The trap the Iraq inquiry must avoid

The inquiry must not fall for the myth that "lack of planning" led to disaster in Iraq

The government's old nemesis Andrew Gilligan has returned to embarrass ministers over Iraq from his new perch at the Telegraph. The leaked documents he has obtained provide further evidence that British planning for an invasion began in early 2002 and that the plans "contained no detail once Baghdad had fallen".

As the first public hearings of the Iraq war inquiry get under way tomorrow, what can we expect them to achieve? Sir John Chilcot, the chairman of the inquiry, has already emphasised that he will not rule on the legality of the war, though many hoped he would.

Asked if the inquiry would provide definitive answers, he said: "Definitive is one sense, yes, but not definitive in the sense of a court verdict of legal or illegal. It is much closer to high policy decisions: was this a wise decision, was it well taken, was it founded on good advice and good information and analysis?"

I'm confident that Chilcot, a member of the quietly damning Butler inquiry, won't preside over an establishment whitewash. The biggest challenge for his inquiry will be to avoid perpetuating the myth that it was only a lack of planning and resources that led to disaster in Iraq. In truth, the war was doomed to failure from the day Tony Blair and George Bush convinced themselves that there was no alternative to military action.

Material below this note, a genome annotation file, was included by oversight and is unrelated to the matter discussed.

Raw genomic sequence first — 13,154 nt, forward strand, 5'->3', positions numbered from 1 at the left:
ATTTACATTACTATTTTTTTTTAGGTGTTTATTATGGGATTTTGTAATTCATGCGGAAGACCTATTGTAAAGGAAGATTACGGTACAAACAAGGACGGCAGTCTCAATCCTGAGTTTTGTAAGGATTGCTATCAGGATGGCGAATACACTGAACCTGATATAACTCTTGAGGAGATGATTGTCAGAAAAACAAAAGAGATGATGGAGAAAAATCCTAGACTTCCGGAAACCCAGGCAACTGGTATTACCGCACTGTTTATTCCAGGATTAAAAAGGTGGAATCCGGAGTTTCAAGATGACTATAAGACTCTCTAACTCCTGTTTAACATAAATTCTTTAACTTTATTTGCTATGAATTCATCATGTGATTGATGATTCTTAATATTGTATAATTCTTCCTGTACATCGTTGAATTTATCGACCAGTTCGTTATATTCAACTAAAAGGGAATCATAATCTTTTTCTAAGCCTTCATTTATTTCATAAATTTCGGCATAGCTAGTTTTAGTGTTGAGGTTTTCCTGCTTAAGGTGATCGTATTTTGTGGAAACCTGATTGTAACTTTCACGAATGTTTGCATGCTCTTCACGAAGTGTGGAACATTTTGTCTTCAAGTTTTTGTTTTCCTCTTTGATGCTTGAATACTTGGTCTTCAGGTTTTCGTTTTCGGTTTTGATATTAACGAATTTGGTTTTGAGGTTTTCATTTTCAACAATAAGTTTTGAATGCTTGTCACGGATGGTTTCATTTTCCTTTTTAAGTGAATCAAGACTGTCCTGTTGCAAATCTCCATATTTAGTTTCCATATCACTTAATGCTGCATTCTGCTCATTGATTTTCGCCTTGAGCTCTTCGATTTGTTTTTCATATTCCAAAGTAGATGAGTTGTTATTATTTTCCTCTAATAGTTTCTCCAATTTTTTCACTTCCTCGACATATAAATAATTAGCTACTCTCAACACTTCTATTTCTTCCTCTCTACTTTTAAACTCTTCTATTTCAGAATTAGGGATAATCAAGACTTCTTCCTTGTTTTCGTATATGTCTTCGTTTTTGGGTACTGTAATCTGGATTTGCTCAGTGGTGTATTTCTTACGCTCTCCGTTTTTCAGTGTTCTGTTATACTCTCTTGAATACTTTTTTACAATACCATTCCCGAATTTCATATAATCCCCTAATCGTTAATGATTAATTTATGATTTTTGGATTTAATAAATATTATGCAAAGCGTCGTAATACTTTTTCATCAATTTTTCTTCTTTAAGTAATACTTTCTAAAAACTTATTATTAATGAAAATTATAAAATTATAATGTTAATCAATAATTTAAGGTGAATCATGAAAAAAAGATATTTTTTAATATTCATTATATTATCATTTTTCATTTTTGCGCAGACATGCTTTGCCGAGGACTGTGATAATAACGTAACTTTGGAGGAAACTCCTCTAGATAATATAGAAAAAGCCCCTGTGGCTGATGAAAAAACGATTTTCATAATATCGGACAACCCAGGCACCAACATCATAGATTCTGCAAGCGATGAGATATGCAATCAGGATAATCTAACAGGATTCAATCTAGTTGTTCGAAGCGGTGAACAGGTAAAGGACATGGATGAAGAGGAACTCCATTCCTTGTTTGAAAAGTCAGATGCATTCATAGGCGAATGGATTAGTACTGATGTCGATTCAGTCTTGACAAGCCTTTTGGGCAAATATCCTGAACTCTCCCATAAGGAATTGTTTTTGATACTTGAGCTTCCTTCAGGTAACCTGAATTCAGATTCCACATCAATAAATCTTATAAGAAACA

It was always clear that Iraq would not tolerate another foreign occupation. There was no scenario under which an invasion of the country could ever have gone well.

But that the inquiry's members include Sir Lawrence Freedman, one of the architects of the doctrine of "liberal interventionism", and Sir Martin Gilbert, who once declared that Bush and Blair could "join the ranks of Roosevelt and Churchill", does not inspire confidence.

It will be up to the robustly independent Chilcot to ensure that their preference for regime change does not distort the conclusions of his investigation. A final reckoning over the single biggest foreign policy disaster since Suez is long overdue.


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George Eaton is political editor of the New Statesman.

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The TV stars MPs would love to be